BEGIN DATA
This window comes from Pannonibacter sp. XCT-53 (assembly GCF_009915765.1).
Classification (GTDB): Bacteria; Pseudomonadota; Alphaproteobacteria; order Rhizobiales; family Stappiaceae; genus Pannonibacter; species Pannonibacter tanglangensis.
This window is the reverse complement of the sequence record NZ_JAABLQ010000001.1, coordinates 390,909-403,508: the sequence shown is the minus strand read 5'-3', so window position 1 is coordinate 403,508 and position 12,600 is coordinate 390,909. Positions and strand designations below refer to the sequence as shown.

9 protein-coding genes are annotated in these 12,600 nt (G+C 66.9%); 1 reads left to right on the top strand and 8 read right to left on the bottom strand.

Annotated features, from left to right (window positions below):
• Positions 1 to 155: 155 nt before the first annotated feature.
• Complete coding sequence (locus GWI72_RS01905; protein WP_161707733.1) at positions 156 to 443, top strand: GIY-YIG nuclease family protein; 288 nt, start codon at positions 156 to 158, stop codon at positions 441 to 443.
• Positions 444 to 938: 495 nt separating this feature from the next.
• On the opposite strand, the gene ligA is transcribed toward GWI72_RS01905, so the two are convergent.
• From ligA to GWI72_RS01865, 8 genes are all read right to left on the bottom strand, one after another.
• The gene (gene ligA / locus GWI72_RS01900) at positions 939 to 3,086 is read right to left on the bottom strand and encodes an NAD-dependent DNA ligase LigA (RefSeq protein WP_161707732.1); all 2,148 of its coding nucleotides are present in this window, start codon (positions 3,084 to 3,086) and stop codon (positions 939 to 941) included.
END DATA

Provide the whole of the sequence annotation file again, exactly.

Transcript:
This window comes from Pannonibacter sp. XCT-53 (assembly GCF_009915765.1).
Classification (GTDB): Bacteria; Pseudomonadota; Alphaproteobacteria; order Rhizobiales; family Stappiaceae; genus Pannonibacter; species Pannonibacter tanglangensis.
This window is the reverse complement of the sequence record NZ_JAABLQ010000001.1, coordinates 390,909-403,508: the sequence shown is the minus strand read 5'-3', so window position 1 is coordinate 403,508 and position 12,600 is coordinate 390,909. Positions and strand designations below refer to the sequence as shown.

9 protein-coding genes are annotated in these 12,600 nt (G+C 66.9%); 1 reads left to right on the top strand and 8 read right to left on the bottom strand.

Annotated features, from left to right (window positions below):
• Positions 1 to 155: 155 nt before the first annotated feature.
• Complete coding sequence (locus GWI72_RS01905; protein WP_161707733.1) at positions 156 to 443, top strand: GIY-YIG nuclease family protein; 288 nt, start codon at positions 156 to 158, stop codon at positions 441 to 443.
• Positions 444 to 938: 495 nt separating this feature from the next.
• On the opposite strand, the gene ligA is transcribed toward GWI72_RS01905, so the two are convergent.
• From ligA to GWI72_RS01865, 8 genes are all read right to left on the bottom strand, one after another.
• The gene (gene ligA / locus GWI72_RS01900) at positions 939 to 3,086 is read right to left on the bottom strand and encodes an NAD-dependent DNA ligase LigA (RefSeq protein WP_161707732.1); all 2,148 of its coding nucleotides are present in this window, start codon (positions 3,084 to 3,086) and stop codon (positions 939 to 941) included.